Ishant Sharma Takes A Dig At Australian Media After Being Questioned On No-Balls

Ishant Sharma led the bowling attack and claimed four wickets as India bowled out Australia for 326 in their first inning on the second day of the sec...

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Ishant Sharma led the bowling attack and claimed four wickets as India bowled out Australia for 326 in their first inning on the second day of the second Test in Perth on Saturday. Earlier in the first Test of the four-match series that India won by 31 runs, Ishant Sharma bowled five no-balls in two innings and a few also escaped the on-field umpires’ attention. While the lapses from the umpires attracted the ire of the host nation, the Australian media brought up the topic in a discussion when Ishant came to speak at the post-day press conference.


Taking a jibe at the Australian media, Ishant said: “Maybe Australian media should answer the question. Not me. I have been playing cricket for so long. And these things happen. Because you are a human, you are bound to make a mistake. I was not worried about it at all.”
The 30-year-old fast bowler said that the counter-attack from Virat Kohli and Ajinkya Rahane was vital as India ended the day at 172 for three in reply to Australia’s 326 all out.

“Whenever Virat is batting we feel confident. We finished the day in a strong position. Hopefully they will both continue. The game is in the balance right now. Hopefully we will dominate the first session tomorrow,” Ishant said.

Kohli’s unbeaten 82 coupled with Ajinkya Rahane’s counterattacking 51 helped India overcome the cheap dismissals of Murali Vijay (0) and KL Rahul (2).

“Rahane added quickfire 20-30 runs and they were really needed at that time. If they had played defence then Australia would have stayed on their plans and it was important for him to counter attack to force them to change plans,” he added.

Earlier, Kohli added 74 runs for the third wicket with Cheteshwar Pujara after the Indian openers had been dismissed cheaply.

“When Pujara defends, the ball doesn’t go past the square. I have played against him and I know how difficult it is to bowl at him. He makes the bowlers tired. I knew if he stays he can do wonders. It was unfortunate the way he got out. We don’t get those wickets that easily, going down leg and caught behind.

“Then, Jinx and Virat played pretty good shots which shifted momentum in our side and we ended the day pretty well,” he said. Sharma recovered from a poor spell, especially in the morning session on day one, to finish with 4-41 as Australia only added 49 to their overnight score of 277/6.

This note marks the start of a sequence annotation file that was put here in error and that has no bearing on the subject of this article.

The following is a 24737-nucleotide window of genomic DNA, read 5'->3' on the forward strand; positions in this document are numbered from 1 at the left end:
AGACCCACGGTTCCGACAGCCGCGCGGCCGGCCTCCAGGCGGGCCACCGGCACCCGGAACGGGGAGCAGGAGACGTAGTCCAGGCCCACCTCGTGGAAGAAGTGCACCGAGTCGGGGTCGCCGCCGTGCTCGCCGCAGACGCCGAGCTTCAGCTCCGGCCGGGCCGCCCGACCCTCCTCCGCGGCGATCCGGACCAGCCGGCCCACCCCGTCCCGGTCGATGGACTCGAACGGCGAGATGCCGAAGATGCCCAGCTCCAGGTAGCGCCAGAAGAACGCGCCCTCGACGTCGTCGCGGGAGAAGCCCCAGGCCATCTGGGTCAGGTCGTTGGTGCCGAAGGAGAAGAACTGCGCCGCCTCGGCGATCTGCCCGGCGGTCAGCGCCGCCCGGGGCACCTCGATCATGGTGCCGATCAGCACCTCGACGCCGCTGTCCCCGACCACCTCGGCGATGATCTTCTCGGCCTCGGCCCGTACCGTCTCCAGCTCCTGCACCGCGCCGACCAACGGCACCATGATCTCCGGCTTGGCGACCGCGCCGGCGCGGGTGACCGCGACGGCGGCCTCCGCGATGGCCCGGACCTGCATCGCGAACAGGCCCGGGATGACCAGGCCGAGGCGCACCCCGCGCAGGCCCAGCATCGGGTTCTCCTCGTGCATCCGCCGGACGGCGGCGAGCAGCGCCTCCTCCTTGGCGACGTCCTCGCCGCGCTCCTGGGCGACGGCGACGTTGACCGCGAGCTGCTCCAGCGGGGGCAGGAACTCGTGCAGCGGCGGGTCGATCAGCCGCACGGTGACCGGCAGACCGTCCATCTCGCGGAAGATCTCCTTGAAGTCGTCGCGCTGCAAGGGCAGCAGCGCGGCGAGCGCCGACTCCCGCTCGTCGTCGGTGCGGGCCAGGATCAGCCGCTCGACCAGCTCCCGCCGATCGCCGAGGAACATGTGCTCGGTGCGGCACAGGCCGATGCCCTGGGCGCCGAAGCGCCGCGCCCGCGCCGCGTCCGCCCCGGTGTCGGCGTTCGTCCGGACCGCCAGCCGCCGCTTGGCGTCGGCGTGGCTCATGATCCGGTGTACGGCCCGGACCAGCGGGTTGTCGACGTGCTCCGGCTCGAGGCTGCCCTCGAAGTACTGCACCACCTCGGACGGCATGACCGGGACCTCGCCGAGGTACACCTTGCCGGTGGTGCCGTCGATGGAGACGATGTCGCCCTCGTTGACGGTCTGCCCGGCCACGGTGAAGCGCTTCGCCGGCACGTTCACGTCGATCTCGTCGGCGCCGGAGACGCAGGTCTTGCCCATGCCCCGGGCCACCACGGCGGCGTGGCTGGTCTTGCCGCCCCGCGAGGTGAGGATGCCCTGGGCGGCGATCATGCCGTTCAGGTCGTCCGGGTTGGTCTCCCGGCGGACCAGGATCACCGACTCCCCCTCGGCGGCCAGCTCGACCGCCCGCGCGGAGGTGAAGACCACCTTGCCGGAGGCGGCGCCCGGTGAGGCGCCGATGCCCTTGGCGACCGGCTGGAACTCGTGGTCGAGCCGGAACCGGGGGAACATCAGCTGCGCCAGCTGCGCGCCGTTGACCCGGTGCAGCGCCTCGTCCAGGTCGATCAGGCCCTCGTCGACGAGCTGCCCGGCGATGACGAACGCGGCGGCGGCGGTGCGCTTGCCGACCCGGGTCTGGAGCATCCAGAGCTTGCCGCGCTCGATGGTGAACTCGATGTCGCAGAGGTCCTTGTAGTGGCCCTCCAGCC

“I think the wicket was really slow at that time. It wasn’t as up and down as it was after lunch when there was something there for the bowlers. The first hour was the best time to bat on at that wicket. As a senior bowler, a responsibility has been added.

“Whenever there is tough situation I like to bowl and take wickets. I have seen senior bowlers put up their hand in tough situations in the past and at that time I didn’t know much about it. But now in tough situations, I want to do the same,” he said.

India lead the four-match series 1-0 following their 31-run win at Adelaide and they entered the second game high on confidence.

“On day one, we need to be patient otherwise if you think there is going to be lot of bounce and I will bounce them out, it will not work. Bowling to good areas is really important on these kind of wickets.

“That’s why we kept bowling in the right areas, and keep on hitting those good lengths. The aim is to find out what the good length is, speak among each other, and then it becomes easier for everybody to find those lengths and bowl,” he added.

Praising Jasprit Bumrah, who was the stand-out Indian bowler in the first innings, Sharma said, “I don’t think he is improving. When he made his debut he had already improved (from a white-ball cricketer). That is why he was picked. The good thing about him is he gives his heart out and you only need to support him.

“Maybe he was beating the bat couple of times but he was bowling 140 every single time. He never gives up, which is the best sign for any fast bowler.”